I notice that the few orientals I do love have a strong floral presence in them. Even Shalimar Light and Emeraude are noticeably floral, and of course Alahine is. I liked that Black Flower Mexican Vanilla, but didn’t feel that there was enough “flower” in it for me.

  3. Neil Morris often seems to fall afoul of a lot of people and I know what you mean about his chemical tone at times. What i think is at work is 1) his like of aroma-chemicals which i do and don’t share. I like aldehydes which are clearly synthetics, but some things like Calone!! ” Run for the hills!” is my response when I see it listed, so it’s very mixed. and 2) sometimes he doesn’t go in for the best quality of oils. In Dawn for instance you generally smell her trying for good materials, I’m not sure he worries about that so much. However when Neil is on, boy is he on. I’m thinking of Rose of Kali, or Afire. I’m going to try his Neil Morris for Takashimaya because he worked hardest on that. What would I really like to smell? Neil Morris with NO BUDGET. Oh yeah.

    Sorry that Ms. Zorn’s only doing LE’s. Hard to keep up with and as to floral orientals- we all love them. Half of my favorites are floral orientals these days, and I used to love chypres!

  4. Reading your summary of your 2014 perfume leanings I was saying to myself: ‘Yes, that sounds about right’, ie I had noticed your gravitation towards the ‘indie scene’ and have been impressed myself by Shelley Waddington in particular, as well as finding the odd Aftelier to love. I don’t get on with many natural and indie scents though – they seem either too strong or too ‘singular’, to generalise wildly. Though I have just dipped my toe in, really, as I do in so many categories, including vintage and overpriced European niche! I do (belatedly) like some Tauers and Vero Kerns and really want to try that MAAI one everyone is raving about!

    Oh, and I shan’t be doing a ‘best of’ post this year, though I have done them in the past (without being of consequence either ;) ). I shall do some kind of NY musing, but I just sniff too little nowadays for it to have any value at all.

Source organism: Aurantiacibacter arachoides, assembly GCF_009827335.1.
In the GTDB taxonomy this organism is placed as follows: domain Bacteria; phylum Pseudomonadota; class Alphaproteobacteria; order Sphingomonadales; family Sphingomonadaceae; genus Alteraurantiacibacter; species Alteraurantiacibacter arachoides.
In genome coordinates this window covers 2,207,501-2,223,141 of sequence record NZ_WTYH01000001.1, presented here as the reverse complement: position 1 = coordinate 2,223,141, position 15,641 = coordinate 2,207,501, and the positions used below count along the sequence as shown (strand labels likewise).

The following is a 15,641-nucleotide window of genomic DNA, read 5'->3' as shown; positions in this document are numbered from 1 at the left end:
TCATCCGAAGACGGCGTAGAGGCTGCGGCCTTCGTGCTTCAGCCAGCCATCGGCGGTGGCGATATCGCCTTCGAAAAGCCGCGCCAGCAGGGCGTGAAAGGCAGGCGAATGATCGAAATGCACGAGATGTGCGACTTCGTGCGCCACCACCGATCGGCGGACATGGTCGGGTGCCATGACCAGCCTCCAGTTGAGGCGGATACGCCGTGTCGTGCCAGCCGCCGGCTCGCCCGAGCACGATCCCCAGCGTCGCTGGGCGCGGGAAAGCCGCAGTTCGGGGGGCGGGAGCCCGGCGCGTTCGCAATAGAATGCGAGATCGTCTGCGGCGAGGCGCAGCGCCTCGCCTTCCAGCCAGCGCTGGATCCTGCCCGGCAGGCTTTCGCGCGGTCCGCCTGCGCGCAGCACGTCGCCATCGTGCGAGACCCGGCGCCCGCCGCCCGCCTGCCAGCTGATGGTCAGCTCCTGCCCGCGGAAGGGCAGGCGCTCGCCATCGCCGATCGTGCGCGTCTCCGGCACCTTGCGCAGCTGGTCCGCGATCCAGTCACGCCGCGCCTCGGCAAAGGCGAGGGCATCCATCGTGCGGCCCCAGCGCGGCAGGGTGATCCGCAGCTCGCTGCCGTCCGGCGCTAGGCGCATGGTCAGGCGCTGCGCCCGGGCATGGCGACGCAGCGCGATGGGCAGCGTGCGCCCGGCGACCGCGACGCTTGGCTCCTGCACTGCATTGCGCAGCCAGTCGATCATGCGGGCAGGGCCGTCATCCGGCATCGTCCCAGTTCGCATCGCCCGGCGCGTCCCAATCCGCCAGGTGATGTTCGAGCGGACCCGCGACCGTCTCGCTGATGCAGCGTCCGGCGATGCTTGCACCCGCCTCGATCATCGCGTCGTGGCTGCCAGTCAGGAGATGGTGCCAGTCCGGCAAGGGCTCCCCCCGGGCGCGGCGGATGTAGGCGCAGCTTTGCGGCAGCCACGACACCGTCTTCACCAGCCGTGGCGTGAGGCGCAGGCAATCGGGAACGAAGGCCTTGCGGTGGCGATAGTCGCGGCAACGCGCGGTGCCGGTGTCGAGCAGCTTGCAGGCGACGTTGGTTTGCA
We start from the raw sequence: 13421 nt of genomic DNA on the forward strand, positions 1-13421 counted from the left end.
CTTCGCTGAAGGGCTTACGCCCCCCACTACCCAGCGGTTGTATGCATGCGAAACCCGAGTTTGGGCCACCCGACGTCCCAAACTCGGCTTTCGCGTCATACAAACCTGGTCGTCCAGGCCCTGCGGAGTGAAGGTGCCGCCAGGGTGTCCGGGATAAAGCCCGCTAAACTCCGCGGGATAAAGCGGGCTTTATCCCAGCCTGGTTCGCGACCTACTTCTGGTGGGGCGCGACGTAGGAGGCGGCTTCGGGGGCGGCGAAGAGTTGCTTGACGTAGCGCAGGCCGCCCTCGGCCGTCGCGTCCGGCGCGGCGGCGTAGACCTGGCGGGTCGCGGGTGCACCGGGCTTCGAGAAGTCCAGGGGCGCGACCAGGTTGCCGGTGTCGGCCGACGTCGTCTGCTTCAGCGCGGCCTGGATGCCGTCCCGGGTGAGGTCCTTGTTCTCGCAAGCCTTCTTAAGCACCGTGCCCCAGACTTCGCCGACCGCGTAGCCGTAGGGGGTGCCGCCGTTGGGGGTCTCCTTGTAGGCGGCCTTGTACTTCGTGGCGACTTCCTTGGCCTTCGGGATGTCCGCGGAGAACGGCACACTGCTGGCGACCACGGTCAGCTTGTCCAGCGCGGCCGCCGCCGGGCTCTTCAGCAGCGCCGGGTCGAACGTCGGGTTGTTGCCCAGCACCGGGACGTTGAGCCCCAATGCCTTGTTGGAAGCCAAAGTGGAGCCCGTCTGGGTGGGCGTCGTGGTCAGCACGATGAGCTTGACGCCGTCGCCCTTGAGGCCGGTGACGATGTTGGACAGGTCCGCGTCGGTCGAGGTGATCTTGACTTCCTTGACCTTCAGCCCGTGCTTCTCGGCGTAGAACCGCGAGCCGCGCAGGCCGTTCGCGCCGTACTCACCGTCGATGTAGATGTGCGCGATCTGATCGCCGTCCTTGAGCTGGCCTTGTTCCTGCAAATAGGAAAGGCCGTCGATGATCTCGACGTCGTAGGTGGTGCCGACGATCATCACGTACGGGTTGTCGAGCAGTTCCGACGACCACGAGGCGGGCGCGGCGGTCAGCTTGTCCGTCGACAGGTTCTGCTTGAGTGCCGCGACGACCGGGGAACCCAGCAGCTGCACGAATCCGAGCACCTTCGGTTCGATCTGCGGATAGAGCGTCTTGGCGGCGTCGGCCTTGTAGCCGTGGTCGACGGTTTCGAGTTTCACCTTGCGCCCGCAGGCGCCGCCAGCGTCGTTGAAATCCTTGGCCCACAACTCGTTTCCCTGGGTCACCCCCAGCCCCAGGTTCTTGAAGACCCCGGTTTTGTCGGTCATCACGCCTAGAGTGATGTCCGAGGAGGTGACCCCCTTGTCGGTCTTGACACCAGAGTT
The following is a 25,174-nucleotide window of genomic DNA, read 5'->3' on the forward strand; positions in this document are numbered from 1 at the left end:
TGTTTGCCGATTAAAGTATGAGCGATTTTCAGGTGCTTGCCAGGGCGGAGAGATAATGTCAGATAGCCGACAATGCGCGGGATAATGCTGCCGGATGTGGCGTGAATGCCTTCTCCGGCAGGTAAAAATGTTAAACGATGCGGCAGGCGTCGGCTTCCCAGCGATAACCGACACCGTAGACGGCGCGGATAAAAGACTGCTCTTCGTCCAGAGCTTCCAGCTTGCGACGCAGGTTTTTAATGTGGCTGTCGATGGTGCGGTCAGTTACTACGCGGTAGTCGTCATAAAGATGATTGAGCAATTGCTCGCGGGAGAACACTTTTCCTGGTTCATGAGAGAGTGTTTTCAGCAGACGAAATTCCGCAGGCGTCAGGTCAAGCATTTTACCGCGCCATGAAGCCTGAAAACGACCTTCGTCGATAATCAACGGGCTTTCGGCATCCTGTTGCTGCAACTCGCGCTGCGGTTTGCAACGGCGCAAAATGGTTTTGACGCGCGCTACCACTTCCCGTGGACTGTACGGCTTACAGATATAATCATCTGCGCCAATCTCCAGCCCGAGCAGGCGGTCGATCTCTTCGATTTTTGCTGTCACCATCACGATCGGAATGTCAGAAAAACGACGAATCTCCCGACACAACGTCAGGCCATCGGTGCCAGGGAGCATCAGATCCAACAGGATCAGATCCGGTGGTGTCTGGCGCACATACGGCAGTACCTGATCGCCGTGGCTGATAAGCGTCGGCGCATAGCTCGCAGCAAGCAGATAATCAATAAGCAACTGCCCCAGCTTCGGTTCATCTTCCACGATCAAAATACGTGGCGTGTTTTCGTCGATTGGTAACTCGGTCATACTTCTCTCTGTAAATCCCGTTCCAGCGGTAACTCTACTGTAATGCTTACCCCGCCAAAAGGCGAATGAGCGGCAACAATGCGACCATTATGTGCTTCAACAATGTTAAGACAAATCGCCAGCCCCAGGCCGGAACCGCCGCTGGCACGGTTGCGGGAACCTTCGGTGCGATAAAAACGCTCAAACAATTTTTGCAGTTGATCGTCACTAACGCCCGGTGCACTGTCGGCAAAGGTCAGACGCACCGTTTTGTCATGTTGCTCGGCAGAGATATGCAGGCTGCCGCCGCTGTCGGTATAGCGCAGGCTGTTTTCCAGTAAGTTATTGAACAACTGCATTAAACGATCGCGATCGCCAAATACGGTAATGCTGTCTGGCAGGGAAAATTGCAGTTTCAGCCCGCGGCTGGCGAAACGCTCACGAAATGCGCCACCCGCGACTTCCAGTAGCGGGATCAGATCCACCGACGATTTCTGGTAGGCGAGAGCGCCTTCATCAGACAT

5. Well i wish you would do a mini round up of some of the Brit perfumes- even though you don’t smell that much. Speaking for self, it takes a long time for me to find English scents like Papillon because they aren’t to be found unless luckyscent picks them up. Our counters are dominated by a few distributors and most don’t carry Brit perfumers. Besides I think you would have a nice take on it.

    Indie, well, I do like them and think some houses get overhyped while too many are ignored. I mean we can do our own sniffing and then decide what’s worthwhile. Take Oriza le Grand, a lot of fuss, but how good is it? I am going to try and smell a sample.

    On the other hand i really think Shelley is the goods as is Neil Morris (I know he’s sometimes difficult but when you hit your Morris you know it) and Aftelier is wonderful. Sometimes their things are odd, Neil Morris’s Burnt Amber anyone? But it smells like Lapsang Souchong to me :-)

  6. I really need to try Shelley Waddington, Aftelier, Providence Perfumes… basically all of these. I do really like Black Flower Mexican Vanilla – but that’s the only that I’ve tried!

  7. A lot of people liked that Black Flower Mexican Vanilla, it was one of Jeffrey’s best, and Shelley Waddington is definitely worth a try as well.